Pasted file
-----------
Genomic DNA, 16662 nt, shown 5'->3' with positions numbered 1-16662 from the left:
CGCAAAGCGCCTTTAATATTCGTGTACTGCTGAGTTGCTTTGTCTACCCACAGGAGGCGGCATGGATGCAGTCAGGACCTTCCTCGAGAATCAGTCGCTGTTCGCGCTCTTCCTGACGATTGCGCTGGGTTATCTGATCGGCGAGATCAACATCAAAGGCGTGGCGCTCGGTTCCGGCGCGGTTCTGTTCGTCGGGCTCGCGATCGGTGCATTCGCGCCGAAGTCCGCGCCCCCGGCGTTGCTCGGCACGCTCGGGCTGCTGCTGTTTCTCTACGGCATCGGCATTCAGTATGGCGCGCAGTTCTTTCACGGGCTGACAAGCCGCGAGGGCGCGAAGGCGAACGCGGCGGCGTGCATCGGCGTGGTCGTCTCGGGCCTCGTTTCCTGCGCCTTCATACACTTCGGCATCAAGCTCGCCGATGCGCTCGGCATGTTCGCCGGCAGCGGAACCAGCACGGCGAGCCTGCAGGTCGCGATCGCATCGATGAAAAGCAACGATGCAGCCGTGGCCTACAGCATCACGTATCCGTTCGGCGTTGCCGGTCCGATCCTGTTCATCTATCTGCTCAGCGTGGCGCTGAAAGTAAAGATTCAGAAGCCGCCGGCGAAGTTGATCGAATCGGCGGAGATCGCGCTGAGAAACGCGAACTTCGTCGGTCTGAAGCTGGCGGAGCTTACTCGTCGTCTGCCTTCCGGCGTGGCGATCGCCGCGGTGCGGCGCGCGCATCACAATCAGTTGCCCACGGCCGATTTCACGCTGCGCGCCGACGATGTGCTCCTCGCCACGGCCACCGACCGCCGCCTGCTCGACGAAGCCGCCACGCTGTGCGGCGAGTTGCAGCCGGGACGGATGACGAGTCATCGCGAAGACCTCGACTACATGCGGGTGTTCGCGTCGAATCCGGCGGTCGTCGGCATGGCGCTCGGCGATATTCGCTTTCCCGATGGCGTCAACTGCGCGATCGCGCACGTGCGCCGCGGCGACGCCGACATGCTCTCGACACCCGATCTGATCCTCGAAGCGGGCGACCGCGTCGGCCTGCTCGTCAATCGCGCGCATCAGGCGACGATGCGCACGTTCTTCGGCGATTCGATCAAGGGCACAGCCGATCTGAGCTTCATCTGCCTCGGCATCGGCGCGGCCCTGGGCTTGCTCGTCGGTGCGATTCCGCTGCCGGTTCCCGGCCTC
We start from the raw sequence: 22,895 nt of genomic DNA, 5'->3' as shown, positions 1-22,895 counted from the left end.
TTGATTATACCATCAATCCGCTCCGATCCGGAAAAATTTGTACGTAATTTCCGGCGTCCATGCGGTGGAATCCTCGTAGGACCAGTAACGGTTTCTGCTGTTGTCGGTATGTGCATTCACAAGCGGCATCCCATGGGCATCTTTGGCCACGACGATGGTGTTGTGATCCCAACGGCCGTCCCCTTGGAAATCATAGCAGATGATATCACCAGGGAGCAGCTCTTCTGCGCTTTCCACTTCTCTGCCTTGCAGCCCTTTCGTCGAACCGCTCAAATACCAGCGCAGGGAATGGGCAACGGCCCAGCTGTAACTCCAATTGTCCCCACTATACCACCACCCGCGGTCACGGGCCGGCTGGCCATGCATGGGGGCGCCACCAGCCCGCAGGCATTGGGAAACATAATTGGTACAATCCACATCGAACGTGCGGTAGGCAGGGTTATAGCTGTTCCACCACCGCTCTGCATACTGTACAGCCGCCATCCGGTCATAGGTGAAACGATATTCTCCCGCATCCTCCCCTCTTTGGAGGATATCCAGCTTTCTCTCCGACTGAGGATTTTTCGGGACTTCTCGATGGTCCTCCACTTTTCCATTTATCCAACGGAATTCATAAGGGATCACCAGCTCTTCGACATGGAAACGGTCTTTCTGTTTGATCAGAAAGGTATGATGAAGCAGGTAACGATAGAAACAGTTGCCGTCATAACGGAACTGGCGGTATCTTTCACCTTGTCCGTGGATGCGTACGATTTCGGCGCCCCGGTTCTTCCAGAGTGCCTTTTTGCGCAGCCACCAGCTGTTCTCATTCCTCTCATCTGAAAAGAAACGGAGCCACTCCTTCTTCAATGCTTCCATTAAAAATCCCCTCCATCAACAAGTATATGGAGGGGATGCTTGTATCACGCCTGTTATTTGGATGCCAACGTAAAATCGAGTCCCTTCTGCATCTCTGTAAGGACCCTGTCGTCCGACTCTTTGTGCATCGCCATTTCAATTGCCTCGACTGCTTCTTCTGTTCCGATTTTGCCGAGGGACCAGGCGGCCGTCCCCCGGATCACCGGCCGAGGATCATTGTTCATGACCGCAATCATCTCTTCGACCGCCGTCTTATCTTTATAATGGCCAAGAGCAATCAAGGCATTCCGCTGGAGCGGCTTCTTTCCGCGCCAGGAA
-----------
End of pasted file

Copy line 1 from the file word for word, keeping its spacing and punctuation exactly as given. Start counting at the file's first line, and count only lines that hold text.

Genomic DNA, 16662 nt, shown 5'->3' with positions numbered 1-16662 from the left: